Real life can take a lot more energy than the energy used by an Oscar winning actor or actress.  Why?  Because, while the actor immerses him or herself in one character at a time, in real life many of us are turning ourselves inside out to please any number of significant people in our lives.  We become the proverbial chameleon that changes colour depending on the company we keep.  We hide our feelings, we pretend to be happy when we are not, and we focus all our energy on appearing calm on the outside, while inside there is turmoil, confusion, frustration, anger, irritation, depression and stress.  And so we put our masks on and pretend that all is well……

Why do we do this?  Why do we wear “masks” and pretend to be what we are not?  We all have a very powerful need to be accepted and to be loved – and this need may be so powerful that we could be prepared to override our own values.  In other words, we could “sacrifice our soul”.  And so we say Yes when we mean No, we do things we don’t want to do, we lose touch with who we really are and what we really want out of life.  It is no wonder that it is said, “People pleasers are not to be trusted!”

Carl Rogers, one of the most influential psychotherapists of the 20th century postulated that much of our stress and emotional discomfort comes from trying to live up to the expectations of others because of never receiving validation from our family of origin or what he calls “unconditional positive regard” from significant others in our lives.

The resulting feelings of lack of self worth and esteem set us up for any number of emotional challenges throughout life, unless we stop and take stock.

So many of the clients I work with tell me how they were always criticised as children and could never please one or both parents no matter what they did.   They internalised messages they heard as children such as:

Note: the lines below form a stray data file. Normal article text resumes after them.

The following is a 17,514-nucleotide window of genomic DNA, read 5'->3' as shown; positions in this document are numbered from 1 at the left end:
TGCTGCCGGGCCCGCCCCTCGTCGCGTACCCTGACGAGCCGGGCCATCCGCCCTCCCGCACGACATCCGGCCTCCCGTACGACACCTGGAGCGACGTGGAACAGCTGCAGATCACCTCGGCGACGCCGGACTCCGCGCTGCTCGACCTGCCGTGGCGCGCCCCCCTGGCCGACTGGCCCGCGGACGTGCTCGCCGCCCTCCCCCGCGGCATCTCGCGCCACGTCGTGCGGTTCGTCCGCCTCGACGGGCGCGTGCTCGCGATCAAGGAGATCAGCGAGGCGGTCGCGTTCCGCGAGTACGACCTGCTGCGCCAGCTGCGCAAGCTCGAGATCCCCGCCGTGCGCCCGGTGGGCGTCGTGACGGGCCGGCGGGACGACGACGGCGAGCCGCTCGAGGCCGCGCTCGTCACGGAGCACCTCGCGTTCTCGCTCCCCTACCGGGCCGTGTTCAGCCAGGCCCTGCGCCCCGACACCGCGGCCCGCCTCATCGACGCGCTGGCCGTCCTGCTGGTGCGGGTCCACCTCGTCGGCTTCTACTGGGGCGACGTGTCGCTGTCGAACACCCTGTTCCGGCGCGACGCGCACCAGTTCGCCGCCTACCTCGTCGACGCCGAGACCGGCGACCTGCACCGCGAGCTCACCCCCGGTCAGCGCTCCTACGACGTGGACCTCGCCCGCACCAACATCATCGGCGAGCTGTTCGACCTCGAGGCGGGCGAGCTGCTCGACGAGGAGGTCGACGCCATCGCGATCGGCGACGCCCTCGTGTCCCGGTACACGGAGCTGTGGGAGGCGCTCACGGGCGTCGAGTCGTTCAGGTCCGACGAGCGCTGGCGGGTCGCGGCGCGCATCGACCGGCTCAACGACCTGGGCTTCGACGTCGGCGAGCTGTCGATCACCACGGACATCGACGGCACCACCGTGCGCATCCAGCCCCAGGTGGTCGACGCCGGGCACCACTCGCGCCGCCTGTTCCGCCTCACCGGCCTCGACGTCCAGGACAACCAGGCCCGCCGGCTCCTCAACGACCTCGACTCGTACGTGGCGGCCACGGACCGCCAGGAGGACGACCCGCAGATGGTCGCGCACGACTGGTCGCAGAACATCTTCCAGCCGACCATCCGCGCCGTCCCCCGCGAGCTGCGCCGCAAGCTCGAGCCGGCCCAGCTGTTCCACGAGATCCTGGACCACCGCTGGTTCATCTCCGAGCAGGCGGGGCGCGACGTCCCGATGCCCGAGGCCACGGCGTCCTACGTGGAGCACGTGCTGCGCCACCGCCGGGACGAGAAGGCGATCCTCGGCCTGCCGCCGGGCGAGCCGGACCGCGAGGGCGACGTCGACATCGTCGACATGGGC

• You are stupid
  • You can’t you do anything right
  • You are naughty
  • You are not pretty like your sister
  • Why can’t you be like your brother?
  • See what you have done and how angry YOU have made me
  • If only you were a good girl/boy and stopped giving us such trouble
  • Don’t laugh, don’t cry, don’t get cross…. Don’t feel….
  • If you pass your grade I will love you
  • You can’t follow that career…. We always wanted you to be a doctor…..

 From these messages we learn that we are only worthy of love if we “conform” to the standards of others.   And so begins our dance through life, wearing masks and adopting roles we are not comfortable with.  As children, who are at the mercy of their families, it makes sense to do this dance which is a way of adapting to the criticism and trying to survive emotionally and sometimes even physically.  However, when this continues into our adult life it becomes “dysfunctional” and very stressful.

It is these messages or “conditions of worth” that block us from constructively growing towards self-actualisation and true fulfilment.  When people live their lives according to the values of others, inauthentic living becomes stressful and unsatisfying.

Tragically, many people have made important decisions, based on the values of their family of origin and not their own true convictions or choices?  How many have been forced to marry a particular person to please their family?  How many have felt forced to pursue careers or studies to please their parents?

We say Yes, when we want to scream NO, we laugh when we would rather cry, we go out when we would rather stay at home, we associate with people who are toxic to us personally and tolerate bad behaviour, lack of respect, abuse, put-downs and insults, just to meet with others approval and not to “rock the proverbial boat”.

Reversing this trend and learning to take off our “masks” is not easy, and that is why so many of us continue in typical dysfunction style to wear our masks, which are at least comfortable by virtue of familiarity.

 

This subject begs two avenues of thought:

  1. Are you or I burdening our children, marriage mates or other important people with “conditions of worth?  Do we criticize someone regularly, which is like a slow poison?
  2. As an individual are you sick of some of your masks you feel “forced” to wear?  Do you experience the pressure to conform and change like a chameleon?  Do you have the courage to challenge your masks?  Are you really tired of the pretense, but don’t know where to start?

 

Posted by Stella Heuer

May 12, 2014